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News: December 2010


Source: CARNet, 3.12.2010

A new edition of the Red Book will be published soon in Uzbekistan, which will contain information about all rare and endangered species, their population, habitat and causes for their population decline. The book is ready now however the publication for some unknown reasons is delayed.

As a.i. Director of Zoological Institute of the Science Academy of Uzbekistan Iskandar Abdullaev said, “total of 184 of animal species, 107 of which are vertebral (16% of all vertebral) and 77 of non-vertebral were entered into this fourth edition of the red Book of Uzbekistan.

This time the Red Book included saiga (antelope), many thousands of which not long ago could be seen in steppe of Uzbekistan and Kazakhstan but now this endemic stands under threat of full extinction (creature, which can be met only in this area and no other place on the planet).

Only a small number of copies of Red Book will be published – one thousand exemplars - and distributed among the authors of articles in it and senators. Ordinary people can not acquire them not because of limited number but also due to its price, which in 2006 was 80 USD. No one knows how much a new edition of Red Book will be, but certainly much more expensive.


Source: ADB, 3.12.2010

The Asian Development Bank targets to increase the amount of solar power generated in the Asia-Pacific region six-fold to 3,000 megawatts by mid-2013 to help improve energy security within the area.

In a statement, ADB president Haruhiko Kuroda said that Asia Pacific's high economic growth rates, continuing population growth and current and projected energy demand gap provided a huge market opportunity and potential for solar energy development.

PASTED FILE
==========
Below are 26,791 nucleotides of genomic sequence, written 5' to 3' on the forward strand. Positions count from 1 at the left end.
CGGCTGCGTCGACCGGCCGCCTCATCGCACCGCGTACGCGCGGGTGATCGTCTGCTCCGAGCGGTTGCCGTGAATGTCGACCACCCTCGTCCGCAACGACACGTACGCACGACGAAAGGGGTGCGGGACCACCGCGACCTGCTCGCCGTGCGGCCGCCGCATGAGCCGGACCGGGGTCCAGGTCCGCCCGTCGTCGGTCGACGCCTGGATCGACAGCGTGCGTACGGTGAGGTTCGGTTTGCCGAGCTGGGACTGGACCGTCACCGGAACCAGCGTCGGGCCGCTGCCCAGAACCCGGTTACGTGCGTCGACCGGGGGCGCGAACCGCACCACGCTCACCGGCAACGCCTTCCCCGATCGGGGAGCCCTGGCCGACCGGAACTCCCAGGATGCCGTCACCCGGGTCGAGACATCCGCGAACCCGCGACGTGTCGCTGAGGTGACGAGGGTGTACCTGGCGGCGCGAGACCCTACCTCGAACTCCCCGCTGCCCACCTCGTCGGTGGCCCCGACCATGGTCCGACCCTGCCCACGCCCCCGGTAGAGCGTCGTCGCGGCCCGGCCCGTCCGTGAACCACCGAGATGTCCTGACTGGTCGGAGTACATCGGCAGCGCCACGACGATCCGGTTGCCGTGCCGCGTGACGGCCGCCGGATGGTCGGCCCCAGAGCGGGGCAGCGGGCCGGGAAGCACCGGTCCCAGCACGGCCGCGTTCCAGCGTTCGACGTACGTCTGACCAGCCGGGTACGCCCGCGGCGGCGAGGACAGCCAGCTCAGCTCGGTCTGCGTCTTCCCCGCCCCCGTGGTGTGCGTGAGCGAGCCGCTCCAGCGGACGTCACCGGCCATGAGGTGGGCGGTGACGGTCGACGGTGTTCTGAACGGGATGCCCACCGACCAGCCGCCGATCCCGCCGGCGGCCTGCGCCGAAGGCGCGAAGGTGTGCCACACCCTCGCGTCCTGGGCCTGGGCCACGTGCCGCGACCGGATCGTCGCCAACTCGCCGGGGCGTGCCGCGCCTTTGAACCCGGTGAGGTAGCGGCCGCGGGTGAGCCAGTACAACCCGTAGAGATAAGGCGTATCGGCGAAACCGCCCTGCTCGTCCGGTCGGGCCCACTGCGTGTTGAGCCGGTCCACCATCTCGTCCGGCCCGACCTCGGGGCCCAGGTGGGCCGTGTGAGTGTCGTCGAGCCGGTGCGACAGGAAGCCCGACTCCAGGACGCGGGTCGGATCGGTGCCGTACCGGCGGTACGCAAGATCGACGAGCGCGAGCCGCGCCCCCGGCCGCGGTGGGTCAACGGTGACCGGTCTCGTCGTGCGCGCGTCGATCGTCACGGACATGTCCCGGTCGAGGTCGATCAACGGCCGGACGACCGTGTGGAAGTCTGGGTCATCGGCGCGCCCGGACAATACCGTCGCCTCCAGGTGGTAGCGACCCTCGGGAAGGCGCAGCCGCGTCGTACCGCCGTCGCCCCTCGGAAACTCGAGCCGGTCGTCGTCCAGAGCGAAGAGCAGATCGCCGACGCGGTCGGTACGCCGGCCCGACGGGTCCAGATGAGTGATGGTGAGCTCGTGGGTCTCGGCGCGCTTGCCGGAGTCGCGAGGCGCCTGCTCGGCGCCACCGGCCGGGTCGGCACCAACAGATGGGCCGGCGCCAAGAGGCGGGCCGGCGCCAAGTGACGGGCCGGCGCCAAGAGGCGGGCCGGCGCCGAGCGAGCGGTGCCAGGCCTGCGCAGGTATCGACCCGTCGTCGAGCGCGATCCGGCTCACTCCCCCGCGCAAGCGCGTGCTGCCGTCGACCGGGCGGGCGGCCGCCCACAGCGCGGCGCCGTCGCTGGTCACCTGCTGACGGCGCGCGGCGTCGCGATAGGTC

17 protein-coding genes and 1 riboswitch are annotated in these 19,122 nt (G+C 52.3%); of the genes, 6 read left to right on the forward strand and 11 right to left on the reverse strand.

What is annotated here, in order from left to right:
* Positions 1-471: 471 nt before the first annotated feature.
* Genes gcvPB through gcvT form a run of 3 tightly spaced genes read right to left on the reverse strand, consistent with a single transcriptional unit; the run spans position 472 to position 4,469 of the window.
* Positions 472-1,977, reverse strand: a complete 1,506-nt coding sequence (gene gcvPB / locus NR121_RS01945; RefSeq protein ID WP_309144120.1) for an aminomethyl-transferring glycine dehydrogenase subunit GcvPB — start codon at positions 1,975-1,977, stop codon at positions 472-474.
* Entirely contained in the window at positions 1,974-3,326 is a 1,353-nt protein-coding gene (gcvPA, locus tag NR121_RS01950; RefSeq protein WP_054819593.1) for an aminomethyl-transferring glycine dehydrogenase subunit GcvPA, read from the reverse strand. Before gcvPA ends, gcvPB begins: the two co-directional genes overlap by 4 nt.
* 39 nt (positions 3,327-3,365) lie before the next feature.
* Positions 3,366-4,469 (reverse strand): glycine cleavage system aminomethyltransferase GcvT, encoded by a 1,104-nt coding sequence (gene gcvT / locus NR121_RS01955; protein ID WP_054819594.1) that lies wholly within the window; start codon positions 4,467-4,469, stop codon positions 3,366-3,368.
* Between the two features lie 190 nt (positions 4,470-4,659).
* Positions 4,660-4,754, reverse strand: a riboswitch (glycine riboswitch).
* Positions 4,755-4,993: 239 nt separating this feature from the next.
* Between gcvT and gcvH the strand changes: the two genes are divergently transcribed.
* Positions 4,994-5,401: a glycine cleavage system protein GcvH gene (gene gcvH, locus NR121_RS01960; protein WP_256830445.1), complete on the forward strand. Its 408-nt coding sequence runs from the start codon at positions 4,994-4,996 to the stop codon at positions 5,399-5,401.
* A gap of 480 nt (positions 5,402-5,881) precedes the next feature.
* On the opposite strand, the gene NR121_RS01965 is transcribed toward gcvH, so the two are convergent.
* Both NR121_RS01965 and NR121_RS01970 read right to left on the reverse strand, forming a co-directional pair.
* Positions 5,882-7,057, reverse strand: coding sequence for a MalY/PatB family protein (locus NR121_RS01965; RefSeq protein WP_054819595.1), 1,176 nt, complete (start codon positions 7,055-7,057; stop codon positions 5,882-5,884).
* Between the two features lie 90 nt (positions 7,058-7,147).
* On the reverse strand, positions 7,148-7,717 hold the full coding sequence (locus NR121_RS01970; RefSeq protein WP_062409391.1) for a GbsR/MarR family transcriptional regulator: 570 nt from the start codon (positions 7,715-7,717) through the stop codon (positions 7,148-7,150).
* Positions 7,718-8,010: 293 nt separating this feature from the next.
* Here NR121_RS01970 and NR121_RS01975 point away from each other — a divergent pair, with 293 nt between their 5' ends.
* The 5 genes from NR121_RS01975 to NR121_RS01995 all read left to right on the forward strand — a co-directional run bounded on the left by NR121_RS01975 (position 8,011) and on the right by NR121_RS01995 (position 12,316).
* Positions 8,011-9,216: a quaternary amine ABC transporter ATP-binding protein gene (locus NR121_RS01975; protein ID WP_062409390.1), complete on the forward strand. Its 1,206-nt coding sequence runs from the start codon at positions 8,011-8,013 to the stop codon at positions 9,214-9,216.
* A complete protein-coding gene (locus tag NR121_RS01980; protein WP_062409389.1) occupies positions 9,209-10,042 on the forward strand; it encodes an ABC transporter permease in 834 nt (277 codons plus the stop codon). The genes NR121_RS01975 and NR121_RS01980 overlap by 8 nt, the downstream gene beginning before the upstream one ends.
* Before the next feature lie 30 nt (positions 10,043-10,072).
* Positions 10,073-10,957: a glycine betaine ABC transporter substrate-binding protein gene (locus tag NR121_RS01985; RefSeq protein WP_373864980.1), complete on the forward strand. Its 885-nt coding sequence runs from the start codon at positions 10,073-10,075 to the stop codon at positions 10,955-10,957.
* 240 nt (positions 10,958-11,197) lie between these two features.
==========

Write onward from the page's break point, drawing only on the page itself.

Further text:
"Asian countries will need to aim to maintain economic progress and improve energy security, while simultaneously charting a new low-carbon development path," he explained.

Kuroda urged governments in the Asia Pacific to invest in solar energy to also help ensure that their future growth was environmentally sustainable.

Through its Asia Solar Energy Initiative (ASEI), the ADB started earlier this year identifying large capacity solar projects for potential development.

ADB hopes to provide $2.25 billion to fund the initiative, which is expected to draw in an additional $6.75 billion in investments from other institutions over the same period.

The ASEI would make available a range of projects, and finance and knowledge sharing mechanisms, so as to attract other development banks, commercial banks, and the private sector to invest in these projects.

In addition to direct financing, ASEI would set a target of raising $500 million from donor countries to "buy down" the high up-front capital costs of investing in solar energy, as well as design other innovative ways to attract private sector investment.

Prior to the launch of ASEI in May this year, the region produced less than 500 MW of solar power from installed plants. The capacity is expected to reach 1,000 MW by the end of 2011 and 3,000 megawatts by the end of its third year in May 2013.

In the Philippines, solar power producers are aggressively preparing to install power facilities that can generate some 300 MW over the next three years, buoyed largely by the abundance of resources and anticipation for feed-in-tariffs.